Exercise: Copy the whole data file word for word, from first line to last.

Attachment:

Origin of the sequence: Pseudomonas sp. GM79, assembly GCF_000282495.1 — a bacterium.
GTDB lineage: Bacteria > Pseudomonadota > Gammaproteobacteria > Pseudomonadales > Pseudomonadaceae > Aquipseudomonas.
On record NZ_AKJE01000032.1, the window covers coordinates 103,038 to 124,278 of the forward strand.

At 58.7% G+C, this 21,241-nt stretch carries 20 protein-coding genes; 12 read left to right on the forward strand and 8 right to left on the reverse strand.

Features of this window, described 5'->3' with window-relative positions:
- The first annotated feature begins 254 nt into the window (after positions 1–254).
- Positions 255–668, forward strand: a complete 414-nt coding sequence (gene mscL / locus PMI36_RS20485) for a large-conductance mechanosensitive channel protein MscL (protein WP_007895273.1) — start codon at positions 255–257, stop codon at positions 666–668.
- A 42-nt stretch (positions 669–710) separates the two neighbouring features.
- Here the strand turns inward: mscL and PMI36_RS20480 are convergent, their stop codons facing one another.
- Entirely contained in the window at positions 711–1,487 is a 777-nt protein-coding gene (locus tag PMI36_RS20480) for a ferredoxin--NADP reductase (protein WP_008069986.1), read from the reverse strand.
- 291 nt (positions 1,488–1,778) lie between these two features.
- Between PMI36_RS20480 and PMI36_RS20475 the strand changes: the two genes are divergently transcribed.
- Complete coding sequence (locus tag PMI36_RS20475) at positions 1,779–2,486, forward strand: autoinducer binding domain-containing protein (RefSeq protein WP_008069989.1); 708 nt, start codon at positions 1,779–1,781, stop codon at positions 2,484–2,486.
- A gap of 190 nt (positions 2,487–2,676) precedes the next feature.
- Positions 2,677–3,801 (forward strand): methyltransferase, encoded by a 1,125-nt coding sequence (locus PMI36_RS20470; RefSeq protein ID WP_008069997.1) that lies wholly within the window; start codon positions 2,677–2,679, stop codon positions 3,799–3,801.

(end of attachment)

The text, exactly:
Origin of the sequence: Pseudomonas sp. GM79, assembly GCF_000282495.1 — a bacterium.
GTDB lineage: Bacteria > Pseudomonadota > Gammaproteobacteria > Pseudomonadales > Pseudomonadaceae > Aquipseudomonas.
On record NZ_AKJE01000032.1, the window covers coordinates 103,038 to 124,278 of the forward strand.

At 58.7% G+C, this 21,241-nt stretch carries 20 protein-coding genes; 12 read left to right on the forward strand and 8 right to left on the reverse strand.

Features of this window, described 5'->3' with window-relative positions:
- The first annotated feature begins 254 nt into the window (after positions 1–254).
- Positions 255–668, forward strand: a complete 414-nt coding sequence (gene mscL / locus PMI36_RS20485) for a large-conductance mechanosensitive channel protein MscL (protein WP_007895273.1) — start codon at positions 255–257, stop codon at positions 666–668.
- A 42-nt stretch (positions 669–710) separates the two neighbouring features.
- Here the strand turns inward: mscL and PMI36_RS20480 are convergent, their stop codons facing one another.
- Entirely contained in the window at positions 711–1,487 is a 777-nt protein-coding gene (locus tag PMI36_RS20480) for a ferredoxin--NADP reductase (protein WP_008069986.1), read from the reverse strand.
- 291 nt (positions 1,488–1,778) lie between these two features.
- Between PMI36_RS20480 and PMI36_RS20475 the strand changes: the two genes are divergently transcribed.
- Complete coding sequence (locus tag PMI36_RS20475) at positions 1,779–2,486, forward strand: autoinducer binding domain-containing protein (RefSeq protein WP_008069989.1); 708 nt, start codon at positions 1,779–1,781, stop codon at positions 2,484–2,486.
- A gap of 190 nt (positions 2,487–2,676) precedes the next feature.
- Positions 2,677–3,801 (forward strand): methyltransferase, encoded by a 1,125-nt coding sequence (locus PMI36_RS20470; RefSeq protein ID WP_008069997.1) that lies wholly within the window; start codon positions 2,677–2,679, stop codon positions 3,799–3,801.